Drug War

Philippines President Says He Won't Let Cops Charged With Jail Raid Killing of Mayor Go to Prison

National Bureau of Investigation suggests "rub out" could've been part of a wider conspiracy.

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CIDG

After the National Bureau of Investigation (NBI), the Philippines' national law enforcement agency, announced it was criminally charging a number of officers in connection with the killing of a mayor during a raid of a jail, Philippines President Rodrigo Duterte said he would not let the officers serve any time in prison.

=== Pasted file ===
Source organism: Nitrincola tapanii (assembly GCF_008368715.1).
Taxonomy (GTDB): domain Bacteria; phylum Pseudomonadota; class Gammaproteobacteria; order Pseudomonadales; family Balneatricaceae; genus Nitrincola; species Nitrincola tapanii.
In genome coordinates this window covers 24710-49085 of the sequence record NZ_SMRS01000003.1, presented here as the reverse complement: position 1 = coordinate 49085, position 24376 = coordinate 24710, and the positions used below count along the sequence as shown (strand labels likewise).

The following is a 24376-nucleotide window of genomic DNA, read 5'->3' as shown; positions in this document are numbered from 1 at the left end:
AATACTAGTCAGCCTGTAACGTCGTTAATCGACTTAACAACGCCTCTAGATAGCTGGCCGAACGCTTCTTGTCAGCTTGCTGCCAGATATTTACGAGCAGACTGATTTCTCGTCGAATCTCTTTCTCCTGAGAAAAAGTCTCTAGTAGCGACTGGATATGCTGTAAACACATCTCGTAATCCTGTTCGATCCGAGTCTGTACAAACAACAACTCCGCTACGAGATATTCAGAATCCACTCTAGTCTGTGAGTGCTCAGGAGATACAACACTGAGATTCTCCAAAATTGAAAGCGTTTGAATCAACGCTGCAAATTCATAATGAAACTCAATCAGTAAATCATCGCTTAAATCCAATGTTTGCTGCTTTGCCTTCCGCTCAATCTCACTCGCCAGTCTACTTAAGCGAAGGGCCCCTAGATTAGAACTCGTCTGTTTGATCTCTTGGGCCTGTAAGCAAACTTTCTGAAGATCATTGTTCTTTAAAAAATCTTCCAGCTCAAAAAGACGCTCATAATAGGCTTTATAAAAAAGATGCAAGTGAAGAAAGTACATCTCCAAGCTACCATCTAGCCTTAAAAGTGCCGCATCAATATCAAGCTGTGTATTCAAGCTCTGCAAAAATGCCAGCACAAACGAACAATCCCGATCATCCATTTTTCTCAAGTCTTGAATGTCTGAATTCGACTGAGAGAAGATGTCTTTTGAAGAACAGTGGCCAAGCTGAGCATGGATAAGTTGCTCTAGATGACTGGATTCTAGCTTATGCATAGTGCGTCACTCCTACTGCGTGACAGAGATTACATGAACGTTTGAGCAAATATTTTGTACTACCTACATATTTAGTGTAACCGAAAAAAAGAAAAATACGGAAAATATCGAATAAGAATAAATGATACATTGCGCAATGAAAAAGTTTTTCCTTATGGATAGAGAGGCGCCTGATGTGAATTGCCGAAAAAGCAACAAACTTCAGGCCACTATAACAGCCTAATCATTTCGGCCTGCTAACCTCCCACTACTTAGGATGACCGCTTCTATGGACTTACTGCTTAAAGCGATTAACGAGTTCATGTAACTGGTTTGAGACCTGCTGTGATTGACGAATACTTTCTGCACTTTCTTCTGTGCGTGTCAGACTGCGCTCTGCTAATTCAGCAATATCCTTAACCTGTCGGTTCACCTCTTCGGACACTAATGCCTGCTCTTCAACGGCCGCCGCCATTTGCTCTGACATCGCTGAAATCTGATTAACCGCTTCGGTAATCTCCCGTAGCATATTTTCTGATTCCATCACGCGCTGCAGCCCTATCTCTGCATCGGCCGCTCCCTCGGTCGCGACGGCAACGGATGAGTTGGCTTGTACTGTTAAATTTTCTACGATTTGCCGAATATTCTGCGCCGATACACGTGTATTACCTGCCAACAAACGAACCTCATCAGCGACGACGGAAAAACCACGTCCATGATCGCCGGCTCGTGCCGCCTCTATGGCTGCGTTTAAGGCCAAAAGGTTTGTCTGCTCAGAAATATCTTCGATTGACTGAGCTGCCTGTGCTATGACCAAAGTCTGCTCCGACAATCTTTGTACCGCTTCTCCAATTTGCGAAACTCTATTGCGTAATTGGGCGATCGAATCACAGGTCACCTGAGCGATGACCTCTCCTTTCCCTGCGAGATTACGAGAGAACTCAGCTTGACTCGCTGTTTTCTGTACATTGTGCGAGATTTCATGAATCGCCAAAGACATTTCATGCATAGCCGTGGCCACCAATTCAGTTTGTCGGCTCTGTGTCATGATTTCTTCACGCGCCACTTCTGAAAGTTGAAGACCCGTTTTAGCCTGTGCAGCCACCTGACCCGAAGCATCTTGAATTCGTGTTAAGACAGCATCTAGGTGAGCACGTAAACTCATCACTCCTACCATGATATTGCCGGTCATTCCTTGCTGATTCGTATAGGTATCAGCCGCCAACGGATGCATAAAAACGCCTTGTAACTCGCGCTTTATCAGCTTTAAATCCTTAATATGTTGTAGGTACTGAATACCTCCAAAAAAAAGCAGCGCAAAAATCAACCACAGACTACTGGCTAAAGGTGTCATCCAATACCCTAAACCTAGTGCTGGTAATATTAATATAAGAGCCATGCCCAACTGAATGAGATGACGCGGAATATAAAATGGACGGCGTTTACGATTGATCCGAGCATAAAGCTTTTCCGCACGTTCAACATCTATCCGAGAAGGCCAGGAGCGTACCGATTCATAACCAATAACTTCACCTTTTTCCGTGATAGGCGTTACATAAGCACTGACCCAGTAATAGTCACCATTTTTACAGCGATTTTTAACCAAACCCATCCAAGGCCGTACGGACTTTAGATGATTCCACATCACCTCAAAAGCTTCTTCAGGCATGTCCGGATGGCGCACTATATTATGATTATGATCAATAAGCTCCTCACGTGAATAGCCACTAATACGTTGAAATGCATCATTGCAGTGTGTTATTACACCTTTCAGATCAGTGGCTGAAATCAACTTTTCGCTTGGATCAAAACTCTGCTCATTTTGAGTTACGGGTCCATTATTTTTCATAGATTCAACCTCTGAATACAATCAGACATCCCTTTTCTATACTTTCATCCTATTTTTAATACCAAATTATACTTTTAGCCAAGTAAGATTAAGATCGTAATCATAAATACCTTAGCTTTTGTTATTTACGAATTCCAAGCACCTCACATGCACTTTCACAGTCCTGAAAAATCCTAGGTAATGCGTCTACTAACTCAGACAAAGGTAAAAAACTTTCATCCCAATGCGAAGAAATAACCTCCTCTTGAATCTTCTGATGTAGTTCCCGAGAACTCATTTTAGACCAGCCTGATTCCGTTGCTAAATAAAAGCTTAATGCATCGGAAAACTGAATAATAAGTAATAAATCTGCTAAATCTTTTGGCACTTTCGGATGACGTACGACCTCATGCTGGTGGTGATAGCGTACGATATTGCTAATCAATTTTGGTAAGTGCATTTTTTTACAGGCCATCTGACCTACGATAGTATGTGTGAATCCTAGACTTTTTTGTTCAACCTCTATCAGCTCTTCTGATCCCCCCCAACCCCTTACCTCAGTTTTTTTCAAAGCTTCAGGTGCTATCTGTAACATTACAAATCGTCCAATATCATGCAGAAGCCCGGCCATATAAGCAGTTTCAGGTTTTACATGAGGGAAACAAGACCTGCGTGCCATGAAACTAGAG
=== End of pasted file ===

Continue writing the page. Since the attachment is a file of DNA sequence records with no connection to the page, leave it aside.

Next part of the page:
"I will not allow these guys to go to prison, even if the NBI says it was murder," Duterte said in a speech this week, ABS-CBN reported. "After all, the NBI is under me, the Department of Justice." Nevertheless, Duterte insisted he wasn't interfering with the process itself. "To tell you, I don't interfere," he said. "They have findings, good. File the case but I won't leave the policemen implicated in the killing."

Marvin Marcos, the officer in charge of the squad that raided the jail, and who was re-instated by Duterte the same day he was released, as well as other members of the Criminal Investigation and Detection Group (CIDG) in Region 8, face charges of murder, robbery, planting evidence, maliciously procuring a warrant, and perjury.